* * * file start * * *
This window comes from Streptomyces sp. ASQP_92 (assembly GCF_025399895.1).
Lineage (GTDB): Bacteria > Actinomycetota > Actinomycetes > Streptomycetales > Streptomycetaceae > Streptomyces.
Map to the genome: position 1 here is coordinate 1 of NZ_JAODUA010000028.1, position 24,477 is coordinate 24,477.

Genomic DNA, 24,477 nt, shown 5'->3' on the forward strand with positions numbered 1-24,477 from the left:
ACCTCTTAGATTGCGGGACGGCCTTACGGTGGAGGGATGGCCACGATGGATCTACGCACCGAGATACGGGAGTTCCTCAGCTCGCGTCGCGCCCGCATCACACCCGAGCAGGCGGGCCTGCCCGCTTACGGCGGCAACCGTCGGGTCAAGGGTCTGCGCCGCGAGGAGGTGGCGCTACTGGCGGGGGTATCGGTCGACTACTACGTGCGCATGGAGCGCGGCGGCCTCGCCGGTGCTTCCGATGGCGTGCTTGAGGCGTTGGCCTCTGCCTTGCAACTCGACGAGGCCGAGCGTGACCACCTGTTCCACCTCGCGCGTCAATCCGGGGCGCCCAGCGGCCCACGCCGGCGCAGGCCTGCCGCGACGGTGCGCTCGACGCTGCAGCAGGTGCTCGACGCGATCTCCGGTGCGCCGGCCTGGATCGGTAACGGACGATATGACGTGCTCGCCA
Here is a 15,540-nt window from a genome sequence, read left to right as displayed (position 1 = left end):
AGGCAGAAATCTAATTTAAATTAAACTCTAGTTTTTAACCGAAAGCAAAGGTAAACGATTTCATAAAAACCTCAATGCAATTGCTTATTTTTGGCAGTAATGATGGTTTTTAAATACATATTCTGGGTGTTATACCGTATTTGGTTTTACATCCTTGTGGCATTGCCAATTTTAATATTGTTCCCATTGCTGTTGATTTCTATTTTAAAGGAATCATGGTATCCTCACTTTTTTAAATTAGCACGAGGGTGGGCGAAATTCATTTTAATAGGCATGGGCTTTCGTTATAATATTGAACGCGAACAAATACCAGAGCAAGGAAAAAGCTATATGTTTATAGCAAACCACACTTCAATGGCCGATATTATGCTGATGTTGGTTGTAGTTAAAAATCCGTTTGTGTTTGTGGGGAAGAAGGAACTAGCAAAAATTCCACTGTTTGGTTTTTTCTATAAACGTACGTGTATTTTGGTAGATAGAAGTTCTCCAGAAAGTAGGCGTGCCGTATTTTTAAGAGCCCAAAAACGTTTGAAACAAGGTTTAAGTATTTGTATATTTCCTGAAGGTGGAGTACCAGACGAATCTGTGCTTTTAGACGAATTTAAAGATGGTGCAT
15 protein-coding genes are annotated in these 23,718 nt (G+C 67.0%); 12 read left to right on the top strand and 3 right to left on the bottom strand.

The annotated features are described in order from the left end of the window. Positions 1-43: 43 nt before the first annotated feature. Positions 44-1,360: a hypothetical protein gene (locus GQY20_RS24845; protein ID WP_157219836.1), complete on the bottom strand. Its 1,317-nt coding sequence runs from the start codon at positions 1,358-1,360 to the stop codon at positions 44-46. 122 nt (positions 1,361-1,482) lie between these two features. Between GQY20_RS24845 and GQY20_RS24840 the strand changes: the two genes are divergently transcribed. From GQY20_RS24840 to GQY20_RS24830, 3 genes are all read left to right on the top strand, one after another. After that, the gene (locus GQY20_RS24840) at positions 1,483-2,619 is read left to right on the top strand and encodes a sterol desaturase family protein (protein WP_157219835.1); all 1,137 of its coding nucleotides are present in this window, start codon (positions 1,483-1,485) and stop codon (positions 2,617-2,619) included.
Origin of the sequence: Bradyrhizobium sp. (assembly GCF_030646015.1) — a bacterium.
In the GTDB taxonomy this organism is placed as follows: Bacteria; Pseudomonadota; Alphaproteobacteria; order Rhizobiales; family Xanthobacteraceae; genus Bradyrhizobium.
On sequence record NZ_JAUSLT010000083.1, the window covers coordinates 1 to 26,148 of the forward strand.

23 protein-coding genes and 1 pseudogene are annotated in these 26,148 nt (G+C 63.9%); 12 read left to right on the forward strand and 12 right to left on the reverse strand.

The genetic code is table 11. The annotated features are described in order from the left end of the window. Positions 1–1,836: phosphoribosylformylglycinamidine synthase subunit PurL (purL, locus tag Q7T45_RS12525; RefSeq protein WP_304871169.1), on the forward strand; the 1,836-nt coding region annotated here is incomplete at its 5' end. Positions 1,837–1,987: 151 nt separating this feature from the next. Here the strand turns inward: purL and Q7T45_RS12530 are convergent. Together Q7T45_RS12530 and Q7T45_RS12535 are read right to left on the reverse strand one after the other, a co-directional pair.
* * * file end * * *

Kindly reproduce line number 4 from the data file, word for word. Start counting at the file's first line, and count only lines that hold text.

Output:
Genomic DNA, 24,477 nt, shown 5'->3' on the forward strand with positions numbered 1-24,477 from the left: